An Impossible Choice

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Last week Russian forces entered Crimea under the pretense of protecting Russian nationals, despite no evidence of violence whatsoever. This week the war looks less likely, even if Crimean destiny is still uncertain.

However, some clarity has already emerged. No longer can Putin claim any pacifist moral high ground. We had a glimpse of his true persona, normally carefully hidden from the public: a KGB old guard, skilled in manipulation and intimidation. His affections towards Ukraine thwarted (even $15 billion could not buy a reciprocated feeling), he had to resort to trickery and force in Crimea to try and bring it back. Putin is now a modern-day Frollo: despised, ridiculed, isolated. Also apparently deluded, but such is the path of a dictator.

So here we are: with investors scrambling to get out of Russia and G8 meeting in Sochi effectively canceled, Cold War is suddenly heating up again. How does this development affect us, a US-based charity that helps cancer patients from Russia and the former Soviet Union?

For one, it makes our fundraising even more challenging. It is not easy to reconcile donating to Russian patients with Russia threatening to seize US assets. It takes a lot of explaining that patients face enormous hurdles trying to find and access good care. However, we have been very mindful in the past about structuring our programs in such a way as to maximize the good to the patients and minimize the contact with the Russian government.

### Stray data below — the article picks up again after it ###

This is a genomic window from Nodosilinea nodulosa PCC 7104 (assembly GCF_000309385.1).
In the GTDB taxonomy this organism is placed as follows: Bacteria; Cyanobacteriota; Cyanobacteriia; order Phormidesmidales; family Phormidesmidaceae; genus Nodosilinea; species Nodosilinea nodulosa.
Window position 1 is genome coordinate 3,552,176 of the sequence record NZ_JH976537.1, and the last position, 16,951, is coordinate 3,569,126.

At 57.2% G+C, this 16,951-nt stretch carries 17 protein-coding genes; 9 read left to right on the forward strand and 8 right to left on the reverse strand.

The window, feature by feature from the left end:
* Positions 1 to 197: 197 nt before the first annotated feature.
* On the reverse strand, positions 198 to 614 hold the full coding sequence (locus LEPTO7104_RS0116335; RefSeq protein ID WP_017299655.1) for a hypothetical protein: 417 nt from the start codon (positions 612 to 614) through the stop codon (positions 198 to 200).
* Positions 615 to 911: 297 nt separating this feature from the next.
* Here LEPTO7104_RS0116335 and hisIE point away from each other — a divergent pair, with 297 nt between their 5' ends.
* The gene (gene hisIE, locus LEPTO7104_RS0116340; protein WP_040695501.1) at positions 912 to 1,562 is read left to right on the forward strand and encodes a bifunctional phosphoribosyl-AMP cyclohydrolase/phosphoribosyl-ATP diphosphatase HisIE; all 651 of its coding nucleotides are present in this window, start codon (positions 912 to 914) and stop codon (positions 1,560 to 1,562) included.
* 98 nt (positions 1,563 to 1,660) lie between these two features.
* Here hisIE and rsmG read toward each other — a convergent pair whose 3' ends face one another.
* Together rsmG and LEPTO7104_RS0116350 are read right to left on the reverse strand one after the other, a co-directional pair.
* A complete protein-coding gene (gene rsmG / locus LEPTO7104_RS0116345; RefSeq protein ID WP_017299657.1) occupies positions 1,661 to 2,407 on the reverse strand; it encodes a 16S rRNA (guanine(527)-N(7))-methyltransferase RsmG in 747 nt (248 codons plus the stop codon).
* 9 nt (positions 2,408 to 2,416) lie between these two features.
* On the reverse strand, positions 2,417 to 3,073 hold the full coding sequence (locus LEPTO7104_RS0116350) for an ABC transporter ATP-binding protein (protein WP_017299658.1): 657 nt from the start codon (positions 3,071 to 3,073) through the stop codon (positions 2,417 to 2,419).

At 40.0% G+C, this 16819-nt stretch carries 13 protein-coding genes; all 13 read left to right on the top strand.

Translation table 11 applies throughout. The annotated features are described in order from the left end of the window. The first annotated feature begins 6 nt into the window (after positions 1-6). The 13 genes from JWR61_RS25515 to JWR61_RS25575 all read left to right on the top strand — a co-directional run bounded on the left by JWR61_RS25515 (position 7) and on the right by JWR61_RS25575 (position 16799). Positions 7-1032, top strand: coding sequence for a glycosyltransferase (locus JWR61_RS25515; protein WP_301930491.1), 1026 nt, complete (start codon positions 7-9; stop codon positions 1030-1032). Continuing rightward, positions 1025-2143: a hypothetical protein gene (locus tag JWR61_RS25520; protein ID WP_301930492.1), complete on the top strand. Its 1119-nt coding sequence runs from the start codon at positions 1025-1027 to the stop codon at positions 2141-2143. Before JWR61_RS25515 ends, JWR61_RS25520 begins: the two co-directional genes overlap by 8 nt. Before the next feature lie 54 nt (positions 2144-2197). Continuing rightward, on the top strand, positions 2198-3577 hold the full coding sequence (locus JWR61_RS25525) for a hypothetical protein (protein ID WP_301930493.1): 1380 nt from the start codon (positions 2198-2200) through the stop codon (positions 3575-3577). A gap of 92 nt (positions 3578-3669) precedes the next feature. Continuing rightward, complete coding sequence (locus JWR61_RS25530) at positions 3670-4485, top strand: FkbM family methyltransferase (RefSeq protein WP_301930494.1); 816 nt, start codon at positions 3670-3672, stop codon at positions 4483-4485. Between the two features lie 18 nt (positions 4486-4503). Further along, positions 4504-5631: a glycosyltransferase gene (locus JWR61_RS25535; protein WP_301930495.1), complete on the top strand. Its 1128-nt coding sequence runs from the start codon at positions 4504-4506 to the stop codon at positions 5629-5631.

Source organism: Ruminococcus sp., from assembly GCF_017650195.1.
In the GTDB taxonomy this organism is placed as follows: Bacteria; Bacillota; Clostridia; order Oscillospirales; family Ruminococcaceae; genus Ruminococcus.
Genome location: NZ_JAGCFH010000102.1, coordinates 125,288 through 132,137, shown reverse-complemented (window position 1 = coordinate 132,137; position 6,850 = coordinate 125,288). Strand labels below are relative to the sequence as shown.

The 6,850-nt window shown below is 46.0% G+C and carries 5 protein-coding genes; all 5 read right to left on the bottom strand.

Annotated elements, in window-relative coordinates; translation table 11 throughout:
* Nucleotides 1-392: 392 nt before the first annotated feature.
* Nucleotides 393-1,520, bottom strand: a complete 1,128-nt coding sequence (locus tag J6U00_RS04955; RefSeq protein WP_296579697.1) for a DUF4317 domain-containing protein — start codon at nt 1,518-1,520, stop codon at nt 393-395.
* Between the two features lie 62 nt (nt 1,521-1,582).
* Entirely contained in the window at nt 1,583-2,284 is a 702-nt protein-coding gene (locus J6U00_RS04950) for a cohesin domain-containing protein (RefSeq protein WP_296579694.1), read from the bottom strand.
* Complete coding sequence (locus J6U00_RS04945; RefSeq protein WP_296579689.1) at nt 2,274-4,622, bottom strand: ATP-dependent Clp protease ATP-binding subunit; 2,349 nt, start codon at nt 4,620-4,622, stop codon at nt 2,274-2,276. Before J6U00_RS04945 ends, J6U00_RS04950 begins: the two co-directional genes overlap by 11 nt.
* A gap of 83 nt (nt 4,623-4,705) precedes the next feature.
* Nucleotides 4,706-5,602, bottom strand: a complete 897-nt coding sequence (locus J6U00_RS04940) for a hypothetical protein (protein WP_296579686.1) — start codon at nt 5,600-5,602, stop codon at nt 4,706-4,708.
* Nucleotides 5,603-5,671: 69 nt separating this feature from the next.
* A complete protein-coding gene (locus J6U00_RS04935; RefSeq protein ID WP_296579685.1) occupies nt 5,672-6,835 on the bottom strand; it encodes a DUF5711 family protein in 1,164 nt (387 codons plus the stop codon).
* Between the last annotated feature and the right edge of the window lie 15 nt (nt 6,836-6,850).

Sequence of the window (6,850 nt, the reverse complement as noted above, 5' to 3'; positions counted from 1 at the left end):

One of our programs helps cancer patients find bone marrow donors in a German registry. The money we raise under this program is transferred directly to Germany. Another program helps patients find appropriate clinical trials that are not available in Russia. We help pay lodging costs for patients who participate in studies in Europe or the US. The last program issues one-time grants to families of children with cancer that have to travel abroad due to lack of appropriate therapy at home. We also help them settle in Houston when they choose to come here for treatment.

Practically all the funds we raise are spent on direct patient help outside of Russia. Until we start seeing better governance, we cannot in good faith conceive any long-term development projects with Russia's state-owned hospitals or research institutions. Corruption, lack of transparency, bureaucracy and the state's hostile attitude to NGOs are the barriers that we are unwilling to deal with.

Unfortunately, many wonderful Russian charities that do amazing work do not have this option. So for them, an uneasy question has to be answered: do we take on the government's job and do our best to help the vulnerable, but at the same time lessen the society's pressure on the government to change? Or do we push for political change and put our patients at risk if the charity gets in hot water with the authorities?

We are afraid that there is no right answer.